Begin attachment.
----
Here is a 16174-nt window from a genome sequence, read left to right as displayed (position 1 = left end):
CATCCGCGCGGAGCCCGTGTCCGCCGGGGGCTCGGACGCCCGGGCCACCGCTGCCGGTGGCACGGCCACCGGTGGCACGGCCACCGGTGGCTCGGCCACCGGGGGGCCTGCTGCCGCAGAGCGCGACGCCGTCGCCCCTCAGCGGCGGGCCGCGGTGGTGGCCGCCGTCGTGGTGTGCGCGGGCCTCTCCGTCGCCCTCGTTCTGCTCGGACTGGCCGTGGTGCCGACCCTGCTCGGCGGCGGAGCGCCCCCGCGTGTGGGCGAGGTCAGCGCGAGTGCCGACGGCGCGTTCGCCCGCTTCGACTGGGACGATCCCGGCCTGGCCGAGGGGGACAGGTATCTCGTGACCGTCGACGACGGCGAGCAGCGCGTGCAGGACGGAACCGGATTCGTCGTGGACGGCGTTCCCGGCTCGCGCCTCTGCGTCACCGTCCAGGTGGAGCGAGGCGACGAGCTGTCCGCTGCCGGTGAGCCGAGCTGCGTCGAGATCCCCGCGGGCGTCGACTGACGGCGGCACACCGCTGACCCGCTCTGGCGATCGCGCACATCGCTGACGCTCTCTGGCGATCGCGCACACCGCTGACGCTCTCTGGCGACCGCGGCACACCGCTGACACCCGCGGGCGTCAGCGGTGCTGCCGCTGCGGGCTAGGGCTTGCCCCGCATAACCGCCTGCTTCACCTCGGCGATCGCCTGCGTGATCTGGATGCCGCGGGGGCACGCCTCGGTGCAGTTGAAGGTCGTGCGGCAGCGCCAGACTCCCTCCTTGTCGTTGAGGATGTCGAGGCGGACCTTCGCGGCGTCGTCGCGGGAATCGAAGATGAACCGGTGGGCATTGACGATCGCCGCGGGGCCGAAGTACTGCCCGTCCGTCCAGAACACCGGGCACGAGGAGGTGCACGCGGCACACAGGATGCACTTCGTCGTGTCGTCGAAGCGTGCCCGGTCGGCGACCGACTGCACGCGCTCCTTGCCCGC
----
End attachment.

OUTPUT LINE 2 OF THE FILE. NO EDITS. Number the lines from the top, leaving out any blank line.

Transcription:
CATCCGCGCGGAGCCCGTGTCCGCCGGGGGCTCGGACGCCCGGGCCACCGCTGCCGGTGGCACGGCCACCGGTGGCACGGCCACCGGTGGCTCGGCCACCGGGGGGCCTGCTGCCGCAGAGCGCGACGCCGTCGCCCCTCAGCGGCGGGCCGCGGTGGTGGCCGCCGTCGTGGTGTGCGCGGGCCTCTCCGTCGCCCTCGTTCTGCTCGGACTGGCCGTGGTGCCGACCCTGCTCGGCGGCGGAGCGCCCCCGCGTGTGGGCGAGGTCAGCGCGAGTGCCGACGGCGCGTTCGCCCGCTTCGACTGGGACGATCCCGGCCTGGCCGAGGGGGACAGGTATCTCGTGACCGTCGACGACGGCGAGCAGCGCGTGCAGGACGGAACCGGATTCGTCGTGGACGGCGTTCCCGGCTCGCGCCTCTGCGTCACCGTCCAGGTGGAGCGAGGCGACGAGCTGTCCGCTGCCGGTGAGCCGAGCTGCGTCGAGATCCCCGCGGGCGTCGACTGACGGCGGCACACCGCTGACCCGCTCTGGCGATCGCGCACATCGCTGACGCTCTCTGGCGATCGCGCACACCGCTGACGCTCTCTGGCGACCGCGGCACACCGCTGACACCCGCGGGCGTCAGCGGTGCTGCCGCTGCGGGCTAGGGCTTGCCCCGCATAACCGCCTGCTTCACCTCGGCGATCGCCTGCGTGATCTGGATGCCGCGGGGGCACGCCTCGGTGCAGTTGAAGGTCGTGCGGCAGCGCCAGACTCCCTCCTTGTCGTTGAGGATGTCGAGGCGGACCTTCGCGGCGTCGTCGCGGGAATCGAAGATGAACCGGTGGGCATTGACGATCGCCGCGGGGCCGAAGTACTGCCCGTCCGTCCAGAACACCGGGCACGAGGAGGTGCACGCGGCACACAGGATGCACTTCGTCGTGTCGTCGAAGCGTGCCCGGTCGGCGACCGACTGCACGCGCTCCTTGCCCGC